And the obverse of that is a lack of goodwill gets those troops pulled? That doesn't sound much like
a commitment to self-interest as it does a description of fickle governments. Phrases like “fair-weather friends” are cliché because they are true.
Fortunately, for you and the rest of the world that thinks like that, the U.S. generally rises above such pettiness. Is there any doubt in your mind that the U.S. wouldn’t help NZ in the event of a disaster or a threat to your sovereignty? And that that help would not be contingent on NZ’s goodwill or lack of same?
And doesn’t the knowledge that the U.S. will help, regardless, make it politically easier to criticize the U.S.?
Or do you think that Australia’s Labor government’s recent thumb-in-the-eye withdrawal of troops from Iraq (i.e. “fair-weather friend”) should result in the loss of American goodwill towards Australia?
I would propose that the question should be reversed. How much goodwill would it take to involve OUR troops in YOUR battles?
A lack of goodwill means that the troops stay home. Your comments about fickle governments are apposite, but if the U.S. had the support of the governed in foreign countries, the fickle government couldn't be so fickle. They can be fickle because they know the people don't like the war, whichever one it may be at the time.
I'm sorry to say that there is considerable doubt in my mind that we would get U.S. assistance if attacked. Any attack on us presupposes a prior attack on Australia, and that in turn presupposes a major conflagration. The U.S. was late to the game in WWs 1 & 2. It may well be late again.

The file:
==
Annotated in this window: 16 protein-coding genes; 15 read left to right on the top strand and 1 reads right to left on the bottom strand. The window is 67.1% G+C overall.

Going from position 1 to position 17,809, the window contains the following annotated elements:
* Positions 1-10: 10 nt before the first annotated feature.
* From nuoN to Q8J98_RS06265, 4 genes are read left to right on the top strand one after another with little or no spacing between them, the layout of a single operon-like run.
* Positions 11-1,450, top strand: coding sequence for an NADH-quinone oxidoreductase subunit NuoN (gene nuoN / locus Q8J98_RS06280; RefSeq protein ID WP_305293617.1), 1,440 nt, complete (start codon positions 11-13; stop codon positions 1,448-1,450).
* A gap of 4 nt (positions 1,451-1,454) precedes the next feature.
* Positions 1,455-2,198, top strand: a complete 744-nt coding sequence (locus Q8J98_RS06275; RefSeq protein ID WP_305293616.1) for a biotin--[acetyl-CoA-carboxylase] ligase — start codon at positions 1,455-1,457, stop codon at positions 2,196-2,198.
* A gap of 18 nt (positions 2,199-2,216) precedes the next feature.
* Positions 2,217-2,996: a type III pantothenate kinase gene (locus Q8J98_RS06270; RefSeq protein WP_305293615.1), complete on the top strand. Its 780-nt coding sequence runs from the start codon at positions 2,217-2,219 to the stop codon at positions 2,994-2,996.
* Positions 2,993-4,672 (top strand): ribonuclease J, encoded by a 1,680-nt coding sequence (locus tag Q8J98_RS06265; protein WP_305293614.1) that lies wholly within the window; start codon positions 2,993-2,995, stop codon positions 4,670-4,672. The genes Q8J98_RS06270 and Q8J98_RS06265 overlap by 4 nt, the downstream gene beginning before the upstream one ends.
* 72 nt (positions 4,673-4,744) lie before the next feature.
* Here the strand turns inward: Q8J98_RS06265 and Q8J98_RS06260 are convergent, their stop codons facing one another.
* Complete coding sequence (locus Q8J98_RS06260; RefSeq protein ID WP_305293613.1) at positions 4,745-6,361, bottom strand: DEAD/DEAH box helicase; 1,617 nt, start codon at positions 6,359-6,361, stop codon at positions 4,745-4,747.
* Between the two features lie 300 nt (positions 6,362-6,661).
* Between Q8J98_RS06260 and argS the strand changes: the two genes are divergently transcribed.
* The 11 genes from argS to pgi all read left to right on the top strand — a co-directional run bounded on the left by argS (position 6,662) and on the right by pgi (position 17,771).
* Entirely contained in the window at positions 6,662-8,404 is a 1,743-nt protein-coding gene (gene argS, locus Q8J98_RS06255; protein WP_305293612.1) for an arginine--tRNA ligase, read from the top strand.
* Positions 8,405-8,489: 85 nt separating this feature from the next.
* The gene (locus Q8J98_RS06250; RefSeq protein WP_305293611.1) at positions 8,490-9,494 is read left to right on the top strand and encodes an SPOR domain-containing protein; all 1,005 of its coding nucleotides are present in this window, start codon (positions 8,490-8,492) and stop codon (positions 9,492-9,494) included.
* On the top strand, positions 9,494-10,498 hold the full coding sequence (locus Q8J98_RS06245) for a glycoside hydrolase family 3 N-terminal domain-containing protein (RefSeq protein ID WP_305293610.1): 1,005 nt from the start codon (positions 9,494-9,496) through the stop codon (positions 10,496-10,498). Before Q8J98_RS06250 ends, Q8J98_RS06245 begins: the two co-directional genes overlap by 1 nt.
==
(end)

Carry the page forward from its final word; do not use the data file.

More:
Luckily we haven't had a disaster big enough to require international aid. If we did, I'm sure the U.S. would be there for us, and probably without regard to any goodwill on our part at the time. I think we have established enough goodwill credit to ensure that, just as the U.S. has with us, in those occasional disasters where we can offer a bit of help, like forest fires.
The U.S. gets criticised in places like N.Z. because it is an open society and happily publishes everything, warts & all. I'm not at all sure that we do the same, though we're pretty close to it. There are plenty of warts to criticise, in both countries, and as neither of us is going to call for the slaughter of our critics, we can be and are criticised openly. Politics has little if anything to do with it.
I would expect that the withdrawal of Australian troops from Iraq would be viewed unfavourably in Washington, as I believe the withdrawal of British troops from Basra is. The recent "free trade" agreement isn't very free from an Australian point of view, and very discouraging from ours. Maybe that sort of thing is why the U.S. attitude to Australia is a bit strange, or at least it seems so to me.
Now, your real poser. Involving U.S. troops in N.Z. battles? I guess I'll have to revert to the scenario I mentioned before, where there is a major conflict involving Australia. It is possible that U.S. interests may not be involved in such a war, but highly unlikely in view of U.S. investment in both Aus. & N.Z. I'm considering here, war involving direct attacks on us; not the more usual situation where we are at war elsewhere on behalf of others, normally Britain and, more recently, the U.N.
Bearing in mind that people like Winston Churchill couldn't convince the U.S. to enter WW2 on our side until Pearl Harbour, I have to conclude that the level of goodwill required to get U.S. troops into N.Z. wars is nothing less than astronomical. There would need to be direct American interests involved, and as I mentioned, this means American investments.
I think I've covered all your points, Haggis. If not, or if anything's not clear, I'll try to explain further if you ask.